The vegan diet is exclusively plant-based. Dairy, meat, and fish are not consumed by vegans. While plants are a great source of fiber, antioxidants, carbohydrates, protein, fats, and minerals they are poor sources of Vitamin B12, iron, zinc, and omega 3 fatty acids.
A plant-based diet has smaller quantities of bioavailable iron when compared to meat, poultry, and fish eaters. Iron in heme form is better absorbed when compared to non-heme form iron. Plant-based food or non-heme iron absorption is inhibited by phytic acid present in these foods.
Zinc is one of the essential components of the six enzyme classes present in the body. The mineral helps transmit messages from one cell to the other. Zinc deficiency is a major public health concern.
Zinc deficiency can occur in people with diets low in bioavailable zinc food, like red meat and unrefined cereals rich in phytate and dietary fibers. Major manifestations of zinc deficiency include stunted growth and development, and an increased incidence of pregnancy complications (Gibson, 1994).
In US diets, more than half of Zinc comes from animal food. Vegetarian diets containing legumes, whole grains, nuts, and seeds, while do contain adequate quantities of zinc, the bioavailability is restricted due to phytic acid present in these foods. High levels of calcium can also reduce the bioavailability of zinc.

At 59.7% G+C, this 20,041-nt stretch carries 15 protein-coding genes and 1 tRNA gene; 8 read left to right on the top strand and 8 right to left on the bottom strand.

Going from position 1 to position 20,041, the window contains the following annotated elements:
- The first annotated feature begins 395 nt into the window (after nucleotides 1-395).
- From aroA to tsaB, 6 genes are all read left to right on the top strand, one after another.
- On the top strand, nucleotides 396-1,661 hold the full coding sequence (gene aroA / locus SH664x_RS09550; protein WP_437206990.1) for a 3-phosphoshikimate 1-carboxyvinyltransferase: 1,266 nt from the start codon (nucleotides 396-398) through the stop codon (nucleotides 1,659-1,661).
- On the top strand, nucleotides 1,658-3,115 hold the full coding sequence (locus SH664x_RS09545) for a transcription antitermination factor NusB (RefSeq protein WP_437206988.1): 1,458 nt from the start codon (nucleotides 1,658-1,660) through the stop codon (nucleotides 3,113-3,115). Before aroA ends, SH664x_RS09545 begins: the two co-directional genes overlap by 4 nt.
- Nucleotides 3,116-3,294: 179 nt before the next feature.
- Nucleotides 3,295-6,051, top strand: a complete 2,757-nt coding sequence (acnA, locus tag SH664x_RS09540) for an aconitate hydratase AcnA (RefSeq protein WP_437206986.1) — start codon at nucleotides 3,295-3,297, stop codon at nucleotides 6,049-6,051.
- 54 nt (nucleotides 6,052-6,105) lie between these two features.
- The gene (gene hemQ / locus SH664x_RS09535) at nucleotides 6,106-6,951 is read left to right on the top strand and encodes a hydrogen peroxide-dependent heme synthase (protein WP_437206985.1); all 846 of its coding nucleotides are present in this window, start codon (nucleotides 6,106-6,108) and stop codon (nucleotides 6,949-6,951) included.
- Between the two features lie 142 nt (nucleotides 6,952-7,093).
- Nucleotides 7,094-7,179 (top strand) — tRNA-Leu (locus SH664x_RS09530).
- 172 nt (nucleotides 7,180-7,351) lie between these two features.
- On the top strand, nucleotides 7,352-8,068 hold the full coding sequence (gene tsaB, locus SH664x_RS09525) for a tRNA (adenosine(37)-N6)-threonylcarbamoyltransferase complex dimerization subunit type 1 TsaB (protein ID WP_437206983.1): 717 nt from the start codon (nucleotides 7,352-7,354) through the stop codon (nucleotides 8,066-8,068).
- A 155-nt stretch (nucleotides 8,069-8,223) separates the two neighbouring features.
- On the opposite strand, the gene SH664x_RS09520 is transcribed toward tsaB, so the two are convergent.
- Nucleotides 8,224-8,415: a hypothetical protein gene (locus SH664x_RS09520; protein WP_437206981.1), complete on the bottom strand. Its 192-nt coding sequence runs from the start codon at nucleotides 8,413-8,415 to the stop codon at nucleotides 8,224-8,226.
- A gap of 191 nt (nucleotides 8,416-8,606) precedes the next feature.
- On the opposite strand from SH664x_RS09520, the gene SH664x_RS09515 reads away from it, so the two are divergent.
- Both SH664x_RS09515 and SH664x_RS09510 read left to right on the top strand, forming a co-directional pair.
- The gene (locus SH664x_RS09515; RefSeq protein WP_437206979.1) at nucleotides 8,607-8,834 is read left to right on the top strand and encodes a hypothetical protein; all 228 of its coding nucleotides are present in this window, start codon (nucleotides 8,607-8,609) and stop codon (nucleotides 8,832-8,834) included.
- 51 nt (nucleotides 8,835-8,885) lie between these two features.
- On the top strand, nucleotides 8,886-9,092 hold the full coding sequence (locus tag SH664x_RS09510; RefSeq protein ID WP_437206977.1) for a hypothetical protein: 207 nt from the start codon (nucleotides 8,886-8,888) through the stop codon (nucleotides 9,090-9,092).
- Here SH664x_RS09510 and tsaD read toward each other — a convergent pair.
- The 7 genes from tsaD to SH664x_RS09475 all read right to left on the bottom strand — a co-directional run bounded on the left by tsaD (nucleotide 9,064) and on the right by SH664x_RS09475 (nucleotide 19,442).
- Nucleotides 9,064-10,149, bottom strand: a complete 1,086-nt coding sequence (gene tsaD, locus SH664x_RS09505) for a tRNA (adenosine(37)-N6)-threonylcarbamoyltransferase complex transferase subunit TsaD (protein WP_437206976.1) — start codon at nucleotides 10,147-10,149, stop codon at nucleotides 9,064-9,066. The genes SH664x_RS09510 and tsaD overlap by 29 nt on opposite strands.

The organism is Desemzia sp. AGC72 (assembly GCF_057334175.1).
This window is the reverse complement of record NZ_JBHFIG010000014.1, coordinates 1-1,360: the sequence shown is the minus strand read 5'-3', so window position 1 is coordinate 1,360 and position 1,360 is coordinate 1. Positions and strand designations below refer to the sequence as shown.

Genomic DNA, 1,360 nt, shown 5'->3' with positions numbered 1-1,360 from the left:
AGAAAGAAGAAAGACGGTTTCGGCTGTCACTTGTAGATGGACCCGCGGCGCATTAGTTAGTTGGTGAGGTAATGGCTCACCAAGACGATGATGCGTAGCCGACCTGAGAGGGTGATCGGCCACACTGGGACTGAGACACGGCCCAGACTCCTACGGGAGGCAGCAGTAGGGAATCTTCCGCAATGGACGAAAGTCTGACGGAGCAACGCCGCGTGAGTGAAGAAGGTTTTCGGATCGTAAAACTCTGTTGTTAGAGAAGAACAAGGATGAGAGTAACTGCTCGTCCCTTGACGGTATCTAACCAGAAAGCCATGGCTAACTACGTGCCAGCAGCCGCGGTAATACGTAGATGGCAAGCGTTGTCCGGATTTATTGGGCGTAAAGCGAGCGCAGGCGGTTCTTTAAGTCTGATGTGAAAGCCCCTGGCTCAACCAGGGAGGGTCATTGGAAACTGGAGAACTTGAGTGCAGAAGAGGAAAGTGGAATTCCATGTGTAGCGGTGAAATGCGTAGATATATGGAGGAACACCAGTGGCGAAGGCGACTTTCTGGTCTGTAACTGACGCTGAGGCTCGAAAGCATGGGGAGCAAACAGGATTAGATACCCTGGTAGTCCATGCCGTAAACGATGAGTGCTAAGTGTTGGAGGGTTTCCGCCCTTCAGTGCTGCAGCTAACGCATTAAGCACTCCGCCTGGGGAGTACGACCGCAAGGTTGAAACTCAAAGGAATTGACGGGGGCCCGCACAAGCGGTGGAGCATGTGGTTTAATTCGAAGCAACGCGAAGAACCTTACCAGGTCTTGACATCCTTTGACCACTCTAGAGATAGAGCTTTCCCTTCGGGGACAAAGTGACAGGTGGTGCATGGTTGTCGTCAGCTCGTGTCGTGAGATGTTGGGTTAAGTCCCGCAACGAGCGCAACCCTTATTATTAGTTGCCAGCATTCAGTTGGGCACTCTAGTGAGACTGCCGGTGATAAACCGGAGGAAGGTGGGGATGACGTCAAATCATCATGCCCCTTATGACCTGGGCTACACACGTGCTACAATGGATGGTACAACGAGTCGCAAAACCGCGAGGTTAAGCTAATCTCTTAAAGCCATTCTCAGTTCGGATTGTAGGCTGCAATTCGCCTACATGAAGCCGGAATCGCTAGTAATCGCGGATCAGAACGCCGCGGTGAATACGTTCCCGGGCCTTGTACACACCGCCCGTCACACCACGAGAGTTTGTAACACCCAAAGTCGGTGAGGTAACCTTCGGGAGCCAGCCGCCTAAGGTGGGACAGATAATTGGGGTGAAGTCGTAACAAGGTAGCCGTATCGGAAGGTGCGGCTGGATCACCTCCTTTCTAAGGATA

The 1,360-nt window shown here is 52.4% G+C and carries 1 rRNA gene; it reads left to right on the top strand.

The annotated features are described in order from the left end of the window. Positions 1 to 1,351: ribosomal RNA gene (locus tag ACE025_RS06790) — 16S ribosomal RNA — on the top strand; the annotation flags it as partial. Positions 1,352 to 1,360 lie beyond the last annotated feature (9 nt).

The risk of vitamin B12 deficiency in certain dietary groups, such as vegetarians, is well-recognized. Its deficiency can lead to a pernicious and fatal form of anemia. The common causes of Vitamin B 12 deficiency are atrophic gastritis, and Helicobacter pylori infection (this is common in developing countries of the world). Absolute vegetarianism for an extended period from 5 to 10 years can also lead to a deficiency in this vitamin. The vitamin is available only from foods of animal origin.
Plant-based sources of Omega3 are flaxseed, chia seeds, canola, walnut and soybean oils, leafy and green vegetables. These are short-chain omega 3 molecules that need to be converted in the body into long-chained fatty acids. Converting plant-based omega3 foods into a nutritionally useful form is an inefficient metabolic process. The absorption levels of this type of fatty acid are quite low.
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